thank you God for little joys like this.

Saturday, May 16, 2009

Jessica Fletcher - the Grim Reaper?

it's an old show but my wife watches "Murder she Wrote" on Vision TV simply because there are so few wholesome type shows worth watching on tv period. she also has a favourite in "Monk".
the reason i bring this up is because Murder She Wrote is based on a premise that Jessica solves all these murders as they happen around her. first of all, who would want to be friends with this woman because everywhere she goes someone dies and usually a friend is implicated in the murder? seriously, how does she keep her friends? you've got to think that maybe one of these days she wouldn't be able to figure one out and some innocent friend gets sent to the big house.
secondly, why does death seem to follow her around? really, somebody dies every week around this woman. i realize that she's old but come on, nobody that i've ever seen or met has this much death running circles around them. it's like she's a black hole of death, who would want to be friends with that?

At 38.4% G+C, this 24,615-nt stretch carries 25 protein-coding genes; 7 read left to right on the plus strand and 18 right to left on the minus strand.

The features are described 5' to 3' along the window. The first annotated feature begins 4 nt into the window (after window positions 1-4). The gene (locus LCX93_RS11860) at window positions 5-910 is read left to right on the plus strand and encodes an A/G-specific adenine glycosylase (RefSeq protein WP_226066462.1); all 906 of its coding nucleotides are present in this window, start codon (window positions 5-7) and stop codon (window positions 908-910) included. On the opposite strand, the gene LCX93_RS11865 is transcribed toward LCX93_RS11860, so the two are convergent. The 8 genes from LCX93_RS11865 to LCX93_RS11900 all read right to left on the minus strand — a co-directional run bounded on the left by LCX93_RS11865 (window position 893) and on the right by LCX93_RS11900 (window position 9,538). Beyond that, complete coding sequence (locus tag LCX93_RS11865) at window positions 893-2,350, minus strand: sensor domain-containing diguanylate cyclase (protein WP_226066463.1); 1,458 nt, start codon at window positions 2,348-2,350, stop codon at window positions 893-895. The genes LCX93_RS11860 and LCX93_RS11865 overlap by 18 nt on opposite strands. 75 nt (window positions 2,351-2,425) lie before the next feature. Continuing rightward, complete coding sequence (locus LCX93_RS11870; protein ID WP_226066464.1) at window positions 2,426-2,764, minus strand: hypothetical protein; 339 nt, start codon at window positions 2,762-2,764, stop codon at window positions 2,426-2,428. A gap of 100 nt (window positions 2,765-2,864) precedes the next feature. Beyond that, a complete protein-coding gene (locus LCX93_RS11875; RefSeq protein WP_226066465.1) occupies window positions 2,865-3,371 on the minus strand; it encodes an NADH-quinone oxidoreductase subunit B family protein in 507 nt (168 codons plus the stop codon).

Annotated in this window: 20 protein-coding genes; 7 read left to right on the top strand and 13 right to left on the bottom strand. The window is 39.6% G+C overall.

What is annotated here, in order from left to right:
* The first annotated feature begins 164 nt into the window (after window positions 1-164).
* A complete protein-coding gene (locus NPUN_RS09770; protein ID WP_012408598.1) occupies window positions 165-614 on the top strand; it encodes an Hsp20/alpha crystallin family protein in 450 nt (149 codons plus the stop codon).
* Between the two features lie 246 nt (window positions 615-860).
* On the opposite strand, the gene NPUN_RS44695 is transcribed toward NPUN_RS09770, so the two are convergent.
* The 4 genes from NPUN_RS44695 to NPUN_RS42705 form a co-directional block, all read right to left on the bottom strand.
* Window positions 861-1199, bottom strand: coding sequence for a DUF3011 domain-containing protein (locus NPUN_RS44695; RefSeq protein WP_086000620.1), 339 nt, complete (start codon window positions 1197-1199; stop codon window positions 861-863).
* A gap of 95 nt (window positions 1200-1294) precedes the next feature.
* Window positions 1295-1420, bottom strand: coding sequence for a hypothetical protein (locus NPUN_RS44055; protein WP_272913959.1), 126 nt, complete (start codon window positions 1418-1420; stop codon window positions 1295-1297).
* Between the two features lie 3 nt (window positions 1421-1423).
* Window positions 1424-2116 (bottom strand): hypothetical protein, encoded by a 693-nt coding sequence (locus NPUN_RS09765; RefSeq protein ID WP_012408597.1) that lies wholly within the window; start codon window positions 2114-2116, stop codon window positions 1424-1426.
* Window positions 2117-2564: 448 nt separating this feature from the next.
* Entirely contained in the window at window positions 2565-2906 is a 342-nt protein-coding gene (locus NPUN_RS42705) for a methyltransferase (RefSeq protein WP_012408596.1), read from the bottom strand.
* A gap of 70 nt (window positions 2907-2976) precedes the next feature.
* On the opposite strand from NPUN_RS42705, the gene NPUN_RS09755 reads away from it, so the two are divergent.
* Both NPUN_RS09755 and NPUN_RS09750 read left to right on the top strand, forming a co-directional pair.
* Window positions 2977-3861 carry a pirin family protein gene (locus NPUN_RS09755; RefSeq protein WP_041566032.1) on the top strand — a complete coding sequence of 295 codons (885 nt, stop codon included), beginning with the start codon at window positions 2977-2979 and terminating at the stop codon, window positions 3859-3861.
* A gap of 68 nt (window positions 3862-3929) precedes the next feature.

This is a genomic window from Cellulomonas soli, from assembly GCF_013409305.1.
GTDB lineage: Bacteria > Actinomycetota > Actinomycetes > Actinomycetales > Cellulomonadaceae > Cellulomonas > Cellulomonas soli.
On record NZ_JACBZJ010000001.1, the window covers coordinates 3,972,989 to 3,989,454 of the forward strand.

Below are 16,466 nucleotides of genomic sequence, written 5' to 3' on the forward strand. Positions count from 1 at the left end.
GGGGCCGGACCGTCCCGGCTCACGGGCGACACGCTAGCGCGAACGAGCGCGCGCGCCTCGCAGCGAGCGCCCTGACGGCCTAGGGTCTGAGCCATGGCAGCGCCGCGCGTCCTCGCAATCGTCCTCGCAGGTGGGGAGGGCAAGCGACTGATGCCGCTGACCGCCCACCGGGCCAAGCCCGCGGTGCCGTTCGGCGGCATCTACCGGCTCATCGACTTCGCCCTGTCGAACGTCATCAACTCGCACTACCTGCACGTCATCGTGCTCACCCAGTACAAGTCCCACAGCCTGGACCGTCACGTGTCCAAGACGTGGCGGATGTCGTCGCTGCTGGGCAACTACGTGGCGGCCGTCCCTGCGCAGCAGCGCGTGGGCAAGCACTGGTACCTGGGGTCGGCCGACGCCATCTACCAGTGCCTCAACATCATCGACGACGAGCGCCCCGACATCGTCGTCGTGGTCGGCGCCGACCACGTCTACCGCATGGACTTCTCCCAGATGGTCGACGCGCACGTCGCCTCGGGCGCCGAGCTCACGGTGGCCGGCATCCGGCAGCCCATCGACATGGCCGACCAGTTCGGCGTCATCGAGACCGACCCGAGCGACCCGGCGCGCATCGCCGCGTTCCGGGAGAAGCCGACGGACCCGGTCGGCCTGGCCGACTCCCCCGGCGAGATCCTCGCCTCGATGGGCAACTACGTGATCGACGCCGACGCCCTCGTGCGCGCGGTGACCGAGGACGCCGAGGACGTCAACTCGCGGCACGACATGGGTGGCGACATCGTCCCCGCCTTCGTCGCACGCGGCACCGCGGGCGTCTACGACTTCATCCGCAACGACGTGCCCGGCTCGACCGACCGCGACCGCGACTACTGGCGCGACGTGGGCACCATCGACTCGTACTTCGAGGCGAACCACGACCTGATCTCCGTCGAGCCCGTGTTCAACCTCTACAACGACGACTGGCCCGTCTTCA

Jessica Fletcher is the Grim Reaper. well, think about it. have you ever seen them together? of course not.
it's kind of creepy that the show always ends with her and a big smile. it's a big smokescreen my friends. beware the Reaper, you won't see her coming.

Wednesday, May 13, 2009

fear and passion

i've found a couple more blogs i like. one is for an emergent American at The Corner that i've never met and .... probably would love to. i was reading his blog when i came across a link that he himself posted about. he quoted extensively from Trent Yaconelli from Morphine Life in the post and i've since added both guys to my reader and as links.

my reaction was simply, "wow". i don't know what more to say about it, just "wow". so here's The Corner quoting Trent Yaconelli.